Jack Rose with D Charles Speer & the Helix “Ragged and Right” Thrill Jockey

In the spring of 2008, post-Takoma, American primitive guitarist Jack Rose set off on a tour with D Charles Speer and the Helix.  Along the way, they listened to a lot of Three Track Shack era Link Wray – especially the songs “Scorpio Woman” and his version of “In the Pines.”  Rose was so excited about the music, he decided to get some electricity in his life again, and invited Speer & the Helix to join him in the studio.

It’s interesting because, if you know all of the components (Rose, Speer, that era of Link Wray), you could probably imagine what it sounds like – which is not meant as a slight in any way.  For Rose fans, it’s especially interesting to hear “Linden Avenue Stomp” filled out with a full band that includes, drums, steel guitar, and piano.  It provides a big wall of sound that is very different than the original.  Actually, there’s often so much going on in terms of instrumentation on this album that it takes quite a few listens to really appreciate.  “Linden Avenue Stomp” is also a welcomed pick-up in tempo from the opener, a cover of Vernon Wray’s “Prison Song.”  (Vernon Wray is Link’s brother.)  Like it sounds, it’s a tale of wrong choices delivered in an especially doomy kind of country – thanks to the low voice of Speer and the slow tempo.  It’s an intriguing song, that has a great build – starting with a lone piano, then adding guitar, followed by steel guitar, with the vocal and drum kicking in together.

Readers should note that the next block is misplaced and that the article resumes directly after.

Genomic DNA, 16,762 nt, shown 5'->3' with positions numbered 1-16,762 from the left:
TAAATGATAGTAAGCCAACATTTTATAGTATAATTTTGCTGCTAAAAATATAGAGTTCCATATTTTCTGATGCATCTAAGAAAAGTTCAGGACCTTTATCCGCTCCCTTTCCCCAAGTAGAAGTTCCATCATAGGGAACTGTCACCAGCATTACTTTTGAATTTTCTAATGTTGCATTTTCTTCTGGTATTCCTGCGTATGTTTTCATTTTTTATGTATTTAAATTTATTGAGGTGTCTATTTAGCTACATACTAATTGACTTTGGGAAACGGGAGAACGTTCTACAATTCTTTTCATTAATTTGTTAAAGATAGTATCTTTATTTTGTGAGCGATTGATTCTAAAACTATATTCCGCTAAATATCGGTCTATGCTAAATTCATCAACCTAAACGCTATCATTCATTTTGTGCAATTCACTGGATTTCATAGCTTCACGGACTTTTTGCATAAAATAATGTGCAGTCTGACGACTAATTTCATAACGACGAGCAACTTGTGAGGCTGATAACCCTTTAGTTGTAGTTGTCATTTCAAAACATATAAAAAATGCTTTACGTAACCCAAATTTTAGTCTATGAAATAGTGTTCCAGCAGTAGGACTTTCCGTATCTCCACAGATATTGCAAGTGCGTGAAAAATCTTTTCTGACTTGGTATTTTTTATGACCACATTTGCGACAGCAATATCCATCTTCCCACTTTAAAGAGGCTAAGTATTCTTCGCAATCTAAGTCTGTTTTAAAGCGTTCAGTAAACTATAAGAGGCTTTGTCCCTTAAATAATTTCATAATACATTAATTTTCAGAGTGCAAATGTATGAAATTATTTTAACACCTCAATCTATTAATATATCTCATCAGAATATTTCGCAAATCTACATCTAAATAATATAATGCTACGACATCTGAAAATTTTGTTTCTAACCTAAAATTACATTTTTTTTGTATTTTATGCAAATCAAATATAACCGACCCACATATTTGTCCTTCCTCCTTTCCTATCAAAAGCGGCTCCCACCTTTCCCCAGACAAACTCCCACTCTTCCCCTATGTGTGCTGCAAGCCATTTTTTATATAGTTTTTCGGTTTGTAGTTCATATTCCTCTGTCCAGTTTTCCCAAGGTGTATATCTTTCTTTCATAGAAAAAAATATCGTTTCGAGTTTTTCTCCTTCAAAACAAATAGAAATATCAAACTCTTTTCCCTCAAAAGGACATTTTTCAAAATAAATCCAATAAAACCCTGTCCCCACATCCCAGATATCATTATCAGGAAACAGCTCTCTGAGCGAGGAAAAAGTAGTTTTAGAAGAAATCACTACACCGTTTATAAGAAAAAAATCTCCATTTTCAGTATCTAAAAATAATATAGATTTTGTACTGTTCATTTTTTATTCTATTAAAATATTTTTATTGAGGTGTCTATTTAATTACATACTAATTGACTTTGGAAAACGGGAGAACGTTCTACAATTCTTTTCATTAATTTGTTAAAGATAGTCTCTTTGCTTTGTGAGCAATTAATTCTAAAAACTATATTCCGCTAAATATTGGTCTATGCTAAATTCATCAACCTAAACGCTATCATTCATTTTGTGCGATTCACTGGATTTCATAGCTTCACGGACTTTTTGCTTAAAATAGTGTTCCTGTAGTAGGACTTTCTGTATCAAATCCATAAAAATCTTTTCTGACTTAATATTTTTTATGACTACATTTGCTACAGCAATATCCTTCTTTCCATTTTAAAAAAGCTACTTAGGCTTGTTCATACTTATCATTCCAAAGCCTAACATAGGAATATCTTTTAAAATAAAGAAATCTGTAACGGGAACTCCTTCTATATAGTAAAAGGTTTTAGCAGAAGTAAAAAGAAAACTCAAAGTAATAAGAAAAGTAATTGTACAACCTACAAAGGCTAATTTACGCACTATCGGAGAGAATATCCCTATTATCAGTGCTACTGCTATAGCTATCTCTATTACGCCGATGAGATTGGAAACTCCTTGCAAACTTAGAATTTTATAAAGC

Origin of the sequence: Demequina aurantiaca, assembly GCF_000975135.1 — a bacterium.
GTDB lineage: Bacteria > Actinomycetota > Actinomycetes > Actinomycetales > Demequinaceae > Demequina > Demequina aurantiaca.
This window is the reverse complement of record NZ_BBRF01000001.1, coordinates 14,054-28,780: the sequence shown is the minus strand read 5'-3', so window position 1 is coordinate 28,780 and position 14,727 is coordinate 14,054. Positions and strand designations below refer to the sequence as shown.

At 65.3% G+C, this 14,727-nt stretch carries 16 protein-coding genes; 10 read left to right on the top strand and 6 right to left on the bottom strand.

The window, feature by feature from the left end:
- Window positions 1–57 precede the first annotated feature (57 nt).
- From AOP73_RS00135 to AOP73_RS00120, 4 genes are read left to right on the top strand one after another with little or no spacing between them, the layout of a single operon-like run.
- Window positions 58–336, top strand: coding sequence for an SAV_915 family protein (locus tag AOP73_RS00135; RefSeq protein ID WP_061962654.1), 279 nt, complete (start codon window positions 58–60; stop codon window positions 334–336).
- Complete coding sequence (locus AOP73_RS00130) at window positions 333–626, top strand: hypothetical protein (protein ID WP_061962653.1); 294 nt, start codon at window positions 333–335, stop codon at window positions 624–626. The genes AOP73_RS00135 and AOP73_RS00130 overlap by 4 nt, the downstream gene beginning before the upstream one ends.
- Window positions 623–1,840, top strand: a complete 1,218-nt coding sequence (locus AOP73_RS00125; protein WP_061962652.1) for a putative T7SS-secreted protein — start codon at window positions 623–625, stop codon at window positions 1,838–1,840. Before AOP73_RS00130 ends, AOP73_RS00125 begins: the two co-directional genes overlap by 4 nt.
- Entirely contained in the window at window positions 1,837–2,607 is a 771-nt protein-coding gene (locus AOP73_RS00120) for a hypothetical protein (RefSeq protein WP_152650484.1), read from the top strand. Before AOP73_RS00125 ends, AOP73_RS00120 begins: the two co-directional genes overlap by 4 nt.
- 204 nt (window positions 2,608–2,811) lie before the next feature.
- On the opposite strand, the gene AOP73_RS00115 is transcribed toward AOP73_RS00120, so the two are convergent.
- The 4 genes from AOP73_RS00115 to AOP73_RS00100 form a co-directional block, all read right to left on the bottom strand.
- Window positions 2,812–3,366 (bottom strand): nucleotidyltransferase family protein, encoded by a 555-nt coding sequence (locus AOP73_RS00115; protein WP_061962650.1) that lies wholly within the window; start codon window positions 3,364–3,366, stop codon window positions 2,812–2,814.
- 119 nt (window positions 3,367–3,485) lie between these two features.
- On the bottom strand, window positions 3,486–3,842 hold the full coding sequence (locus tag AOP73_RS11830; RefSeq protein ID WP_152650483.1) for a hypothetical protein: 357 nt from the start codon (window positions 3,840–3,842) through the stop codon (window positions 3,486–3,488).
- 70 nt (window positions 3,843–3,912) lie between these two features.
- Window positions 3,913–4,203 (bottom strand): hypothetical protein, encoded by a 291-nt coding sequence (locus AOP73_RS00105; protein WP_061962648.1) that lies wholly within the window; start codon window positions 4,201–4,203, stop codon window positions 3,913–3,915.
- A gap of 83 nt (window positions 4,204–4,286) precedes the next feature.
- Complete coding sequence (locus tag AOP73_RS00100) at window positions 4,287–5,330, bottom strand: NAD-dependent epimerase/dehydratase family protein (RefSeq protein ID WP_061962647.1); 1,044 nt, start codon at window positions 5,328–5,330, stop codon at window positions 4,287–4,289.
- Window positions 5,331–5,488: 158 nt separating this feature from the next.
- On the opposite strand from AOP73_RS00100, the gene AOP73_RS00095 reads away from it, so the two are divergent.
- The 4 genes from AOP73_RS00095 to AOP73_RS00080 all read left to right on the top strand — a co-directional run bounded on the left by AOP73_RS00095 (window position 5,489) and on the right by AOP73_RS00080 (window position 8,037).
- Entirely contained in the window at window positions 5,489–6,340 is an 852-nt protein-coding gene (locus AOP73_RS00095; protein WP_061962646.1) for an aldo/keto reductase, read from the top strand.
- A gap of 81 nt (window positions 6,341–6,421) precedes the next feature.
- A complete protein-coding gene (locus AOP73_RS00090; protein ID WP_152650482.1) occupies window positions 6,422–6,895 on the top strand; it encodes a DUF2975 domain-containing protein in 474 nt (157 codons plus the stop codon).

There’s also a great cover of Merle Haggard’s “The Longer You Wait,” from Hag’s second long player.  I can’t say enough about the instrumentation – and not just Jack Rose’s guitar.  There’s also just a nice energy to the songs, which has to be in part due to the all live, no overdub approach of the recording process.  It may also be in part to receiving some inspiration from a bottle of Buffalo Trace during the session – perhaps most obviously in the opening seconds of the final cut – “In the Pines,” a fun, rollicking take that is, not surprisingly, similar to Link Wray’s version.

Fans of any of the three main ingredients will no doubt find a lot to like here.  Because Rose died last December, some may wonder if this is a worthy release or just some unreleased material that should’ve remained that way.  It’s definitely worthy, and it’s a shame we’ll never hear what a full album could have sounded like.


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